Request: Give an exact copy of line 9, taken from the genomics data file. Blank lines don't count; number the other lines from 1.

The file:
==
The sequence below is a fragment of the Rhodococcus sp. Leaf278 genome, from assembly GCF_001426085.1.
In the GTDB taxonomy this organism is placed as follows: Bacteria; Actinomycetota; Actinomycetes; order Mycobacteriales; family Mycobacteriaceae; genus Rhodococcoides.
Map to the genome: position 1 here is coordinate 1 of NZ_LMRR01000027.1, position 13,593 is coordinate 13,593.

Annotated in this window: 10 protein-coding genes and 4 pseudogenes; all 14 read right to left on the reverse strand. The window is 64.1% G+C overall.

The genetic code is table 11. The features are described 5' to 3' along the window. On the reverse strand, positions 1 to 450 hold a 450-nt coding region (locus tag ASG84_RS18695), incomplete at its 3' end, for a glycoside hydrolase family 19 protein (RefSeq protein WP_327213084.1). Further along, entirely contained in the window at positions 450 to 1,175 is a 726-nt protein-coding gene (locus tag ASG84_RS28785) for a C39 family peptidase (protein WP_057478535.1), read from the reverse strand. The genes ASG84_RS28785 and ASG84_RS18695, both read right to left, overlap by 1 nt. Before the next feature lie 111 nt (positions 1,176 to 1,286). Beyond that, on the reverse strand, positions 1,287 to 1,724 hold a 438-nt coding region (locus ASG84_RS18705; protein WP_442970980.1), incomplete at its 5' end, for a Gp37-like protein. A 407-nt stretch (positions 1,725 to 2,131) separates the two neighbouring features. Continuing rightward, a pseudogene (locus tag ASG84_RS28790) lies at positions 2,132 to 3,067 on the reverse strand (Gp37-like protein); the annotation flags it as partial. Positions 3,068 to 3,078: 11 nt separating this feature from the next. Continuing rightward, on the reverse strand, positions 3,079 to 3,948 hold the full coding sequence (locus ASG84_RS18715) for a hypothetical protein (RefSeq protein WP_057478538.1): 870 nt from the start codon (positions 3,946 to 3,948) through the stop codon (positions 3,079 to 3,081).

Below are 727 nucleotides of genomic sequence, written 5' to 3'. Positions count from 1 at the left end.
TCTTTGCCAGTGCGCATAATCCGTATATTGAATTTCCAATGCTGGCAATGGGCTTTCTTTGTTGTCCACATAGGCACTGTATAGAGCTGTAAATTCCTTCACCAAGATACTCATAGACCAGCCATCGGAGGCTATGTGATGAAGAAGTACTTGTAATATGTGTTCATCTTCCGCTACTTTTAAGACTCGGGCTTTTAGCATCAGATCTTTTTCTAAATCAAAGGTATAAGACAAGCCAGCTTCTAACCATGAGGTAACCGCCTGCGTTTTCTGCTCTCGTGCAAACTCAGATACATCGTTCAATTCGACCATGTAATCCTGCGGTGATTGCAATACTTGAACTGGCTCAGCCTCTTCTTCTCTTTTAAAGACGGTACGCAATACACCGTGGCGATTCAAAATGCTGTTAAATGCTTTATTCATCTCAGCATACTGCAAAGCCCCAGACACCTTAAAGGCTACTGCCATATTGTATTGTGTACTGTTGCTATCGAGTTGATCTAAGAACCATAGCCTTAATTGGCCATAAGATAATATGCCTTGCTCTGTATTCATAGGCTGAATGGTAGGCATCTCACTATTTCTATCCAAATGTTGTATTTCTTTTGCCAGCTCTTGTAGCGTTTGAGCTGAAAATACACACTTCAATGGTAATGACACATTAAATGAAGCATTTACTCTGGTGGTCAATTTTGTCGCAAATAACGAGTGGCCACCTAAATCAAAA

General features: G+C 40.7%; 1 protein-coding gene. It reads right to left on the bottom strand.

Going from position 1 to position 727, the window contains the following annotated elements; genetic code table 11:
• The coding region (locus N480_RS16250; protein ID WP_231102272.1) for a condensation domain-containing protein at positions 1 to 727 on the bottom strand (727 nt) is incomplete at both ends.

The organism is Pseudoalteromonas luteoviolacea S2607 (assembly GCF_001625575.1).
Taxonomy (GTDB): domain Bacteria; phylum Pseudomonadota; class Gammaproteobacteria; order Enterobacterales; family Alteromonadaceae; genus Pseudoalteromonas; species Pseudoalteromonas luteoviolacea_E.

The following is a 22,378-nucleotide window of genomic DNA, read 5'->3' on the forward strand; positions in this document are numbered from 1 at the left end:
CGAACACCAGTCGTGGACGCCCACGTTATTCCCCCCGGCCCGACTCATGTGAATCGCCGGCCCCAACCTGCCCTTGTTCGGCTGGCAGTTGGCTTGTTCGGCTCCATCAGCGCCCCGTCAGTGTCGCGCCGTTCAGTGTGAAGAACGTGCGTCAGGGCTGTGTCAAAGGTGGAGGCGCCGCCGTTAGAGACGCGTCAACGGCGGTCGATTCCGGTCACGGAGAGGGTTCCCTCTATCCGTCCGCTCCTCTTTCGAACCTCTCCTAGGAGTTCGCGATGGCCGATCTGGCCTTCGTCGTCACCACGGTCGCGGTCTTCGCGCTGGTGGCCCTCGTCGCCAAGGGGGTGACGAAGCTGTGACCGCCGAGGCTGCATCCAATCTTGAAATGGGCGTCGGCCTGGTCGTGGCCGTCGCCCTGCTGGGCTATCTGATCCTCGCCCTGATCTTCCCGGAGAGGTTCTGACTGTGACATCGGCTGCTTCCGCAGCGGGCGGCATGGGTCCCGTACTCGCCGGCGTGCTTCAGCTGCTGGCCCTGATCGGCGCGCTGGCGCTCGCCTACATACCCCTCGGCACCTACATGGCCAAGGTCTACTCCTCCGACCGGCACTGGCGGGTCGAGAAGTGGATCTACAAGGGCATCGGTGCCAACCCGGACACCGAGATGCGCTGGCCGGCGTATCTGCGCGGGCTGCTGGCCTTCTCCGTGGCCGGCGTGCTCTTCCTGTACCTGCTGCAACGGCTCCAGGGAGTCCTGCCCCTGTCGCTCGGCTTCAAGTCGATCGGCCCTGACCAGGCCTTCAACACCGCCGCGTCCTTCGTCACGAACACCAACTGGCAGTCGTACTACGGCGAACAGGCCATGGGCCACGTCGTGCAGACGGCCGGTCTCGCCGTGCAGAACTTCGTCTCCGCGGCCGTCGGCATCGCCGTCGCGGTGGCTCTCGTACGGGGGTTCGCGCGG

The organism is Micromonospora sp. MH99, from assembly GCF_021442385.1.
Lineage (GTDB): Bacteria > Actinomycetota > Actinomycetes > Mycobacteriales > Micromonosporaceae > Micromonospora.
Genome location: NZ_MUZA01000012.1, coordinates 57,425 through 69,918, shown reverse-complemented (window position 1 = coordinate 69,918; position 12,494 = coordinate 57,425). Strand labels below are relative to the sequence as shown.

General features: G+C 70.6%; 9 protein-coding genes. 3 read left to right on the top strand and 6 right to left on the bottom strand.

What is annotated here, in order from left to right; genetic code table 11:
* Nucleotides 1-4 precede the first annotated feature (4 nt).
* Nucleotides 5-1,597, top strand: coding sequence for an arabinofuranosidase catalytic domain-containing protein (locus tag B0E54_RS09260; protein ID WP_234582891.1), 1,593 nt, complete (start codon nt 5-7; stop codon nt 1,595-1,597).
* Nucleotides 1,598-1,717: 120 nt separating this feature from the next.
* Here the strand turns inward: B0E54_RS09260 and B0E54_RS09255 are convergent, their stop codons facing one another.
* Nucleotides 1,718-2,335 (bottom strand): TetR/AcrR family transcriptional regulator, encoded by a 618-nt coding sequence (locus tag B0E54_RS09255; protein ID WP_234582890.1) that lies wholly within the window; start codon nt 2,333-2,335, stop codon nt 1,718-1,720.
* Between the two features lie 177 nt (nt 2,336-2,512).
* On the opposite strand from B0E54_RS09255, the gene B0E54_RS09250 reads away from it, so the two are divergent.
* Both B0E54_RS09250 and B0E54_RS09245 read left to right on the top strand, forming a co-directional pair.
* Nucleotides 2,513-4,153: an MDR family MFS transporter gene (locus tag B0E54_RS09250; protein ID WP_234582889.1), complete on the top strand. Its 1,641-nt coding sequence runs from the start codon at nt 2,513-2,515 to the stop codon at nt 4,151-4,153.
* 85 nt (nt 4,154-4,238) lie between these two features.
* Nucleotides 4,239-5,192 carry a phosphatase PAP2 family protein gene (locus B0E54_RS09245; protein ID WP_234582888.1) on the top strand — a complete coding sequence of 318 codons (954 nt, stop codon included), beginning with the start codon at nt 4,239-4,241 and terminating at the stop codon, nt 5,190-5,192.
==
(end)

Going from position 1 to position 727, the window contains the following annotated elements; genetic code table 11: